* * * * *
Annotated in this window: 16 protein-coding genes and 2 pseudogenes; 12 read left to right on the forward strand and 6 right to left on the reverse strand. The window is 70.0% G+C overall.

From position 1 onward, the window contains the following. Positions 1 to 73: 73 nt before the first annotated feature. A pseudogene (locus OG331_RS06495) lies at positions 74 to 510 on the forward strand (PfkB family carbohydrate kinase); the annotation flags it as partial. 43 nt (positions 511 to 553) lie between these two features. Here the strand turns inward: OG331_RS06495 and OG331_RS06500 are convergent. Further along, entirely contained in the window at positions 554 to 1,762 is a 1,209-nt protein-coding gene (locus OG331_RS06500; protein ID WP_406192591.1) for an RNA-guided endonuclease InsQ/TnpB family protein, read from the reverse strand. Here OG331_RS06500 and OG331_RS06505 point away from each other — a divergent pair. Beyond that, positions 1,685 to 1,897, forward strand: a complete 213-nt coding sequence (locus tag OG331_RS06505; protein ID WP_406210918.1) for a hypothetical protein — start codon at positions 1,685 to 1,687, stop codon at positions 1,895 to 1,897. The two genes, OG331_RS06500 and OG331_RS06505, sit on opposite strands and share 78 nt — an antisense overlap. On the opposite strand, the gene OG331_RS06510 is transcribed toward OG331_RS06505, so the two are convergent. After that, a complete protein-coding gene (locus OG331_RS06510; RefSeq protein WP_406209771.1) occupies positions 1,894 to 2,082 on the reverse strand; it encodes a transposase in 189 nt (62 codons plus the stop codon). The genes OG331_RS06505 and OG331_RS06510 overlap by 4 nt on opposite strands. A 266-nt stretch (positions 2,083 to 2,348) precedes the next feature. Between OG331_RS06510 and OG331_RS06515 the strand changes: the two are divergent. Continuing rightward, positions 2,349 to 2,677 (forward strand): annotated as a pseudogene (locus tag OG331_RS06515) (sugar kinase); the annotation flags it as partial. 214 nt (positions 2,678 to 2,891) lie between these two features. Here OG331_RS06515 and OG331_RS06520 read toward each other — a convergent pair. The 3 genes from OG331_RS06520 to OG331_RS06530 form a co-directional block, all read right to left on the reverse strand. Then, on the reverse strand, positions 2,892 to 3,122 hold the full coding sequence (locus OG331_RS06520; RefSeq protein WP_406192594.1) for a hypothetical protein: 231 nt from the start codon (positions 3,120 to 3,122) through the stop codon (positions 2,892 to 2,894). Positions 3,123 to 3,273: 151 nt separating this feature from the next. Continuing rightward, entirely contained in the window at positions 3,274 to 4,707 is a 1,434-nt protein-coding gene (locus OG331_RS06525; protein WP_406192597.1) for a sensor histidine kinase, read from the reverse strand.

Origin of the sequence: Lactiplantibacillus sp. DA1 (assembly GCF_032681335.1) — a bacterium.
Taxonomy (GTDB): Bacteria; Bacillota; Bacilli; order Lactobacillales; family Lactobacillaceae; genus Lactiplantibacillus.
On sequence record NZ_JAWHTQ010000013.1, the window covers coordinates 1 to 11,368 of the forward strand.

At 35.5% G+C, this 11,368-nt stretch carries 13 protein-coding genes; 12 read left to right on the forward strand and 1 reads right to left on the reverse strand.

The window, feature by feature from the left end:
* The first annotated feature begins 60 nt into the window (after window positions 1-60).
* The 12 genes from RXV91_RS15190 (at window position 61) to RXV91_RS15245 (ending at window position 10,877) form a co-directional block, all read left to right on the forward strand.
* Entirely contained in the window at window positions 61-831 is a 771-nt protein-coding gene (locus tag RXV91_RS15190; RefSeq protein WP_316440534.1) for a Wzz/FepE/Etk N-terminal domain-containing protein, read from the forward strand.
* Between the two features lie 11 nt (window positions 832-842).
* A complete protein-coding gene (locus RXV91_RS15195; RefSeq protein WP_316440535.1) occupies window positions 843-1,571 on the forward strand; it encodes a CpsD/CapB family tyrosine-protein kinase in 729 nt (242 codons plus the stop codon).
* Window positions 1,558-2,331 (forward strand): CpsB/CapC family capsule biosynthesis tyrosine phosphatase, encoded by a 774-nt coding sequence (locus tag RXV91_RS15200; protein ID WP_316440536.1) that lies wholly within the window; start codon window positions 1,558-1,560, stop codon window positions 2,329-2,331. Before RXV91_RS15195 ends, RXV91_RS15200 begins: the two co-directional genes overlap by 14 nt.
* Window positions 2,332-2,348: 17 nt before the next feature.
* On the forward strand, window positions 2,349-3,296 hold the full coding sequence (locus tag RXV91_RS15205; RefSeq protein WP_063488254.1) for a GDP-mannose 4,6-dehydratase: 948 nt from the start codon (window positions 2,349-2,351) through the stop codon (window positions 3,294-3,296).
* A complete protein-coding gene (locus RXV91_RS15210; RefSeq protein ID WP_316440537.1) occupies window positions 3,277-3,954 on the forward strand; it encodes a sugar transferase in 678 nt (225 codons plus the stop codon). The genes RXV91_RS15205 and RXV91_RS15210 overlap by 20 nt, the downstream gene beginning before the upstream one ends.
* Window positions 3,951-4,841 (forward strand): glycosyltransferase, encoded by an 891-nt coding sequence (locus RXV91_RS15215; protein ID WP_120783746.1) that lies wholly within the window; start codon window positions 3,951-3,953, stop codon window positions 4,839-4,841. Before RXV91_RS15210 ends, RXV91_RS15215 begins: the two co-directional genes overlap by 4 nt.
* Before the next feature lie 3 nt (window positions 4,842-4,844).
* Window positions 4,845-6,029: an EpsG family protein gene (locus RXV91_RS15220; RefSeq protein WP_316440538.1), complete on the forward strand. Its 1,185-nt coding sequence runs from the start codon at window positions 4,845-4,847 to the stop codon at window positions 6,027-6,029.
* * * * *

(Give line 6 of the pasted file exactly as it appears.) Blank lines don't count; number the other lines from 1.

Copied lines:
At 35.5% G+C, this 11,368-nt stretch carries 13 protein-coding genes; 12 read left to right on the forward strand and 1 reads right to left on the reverse strand.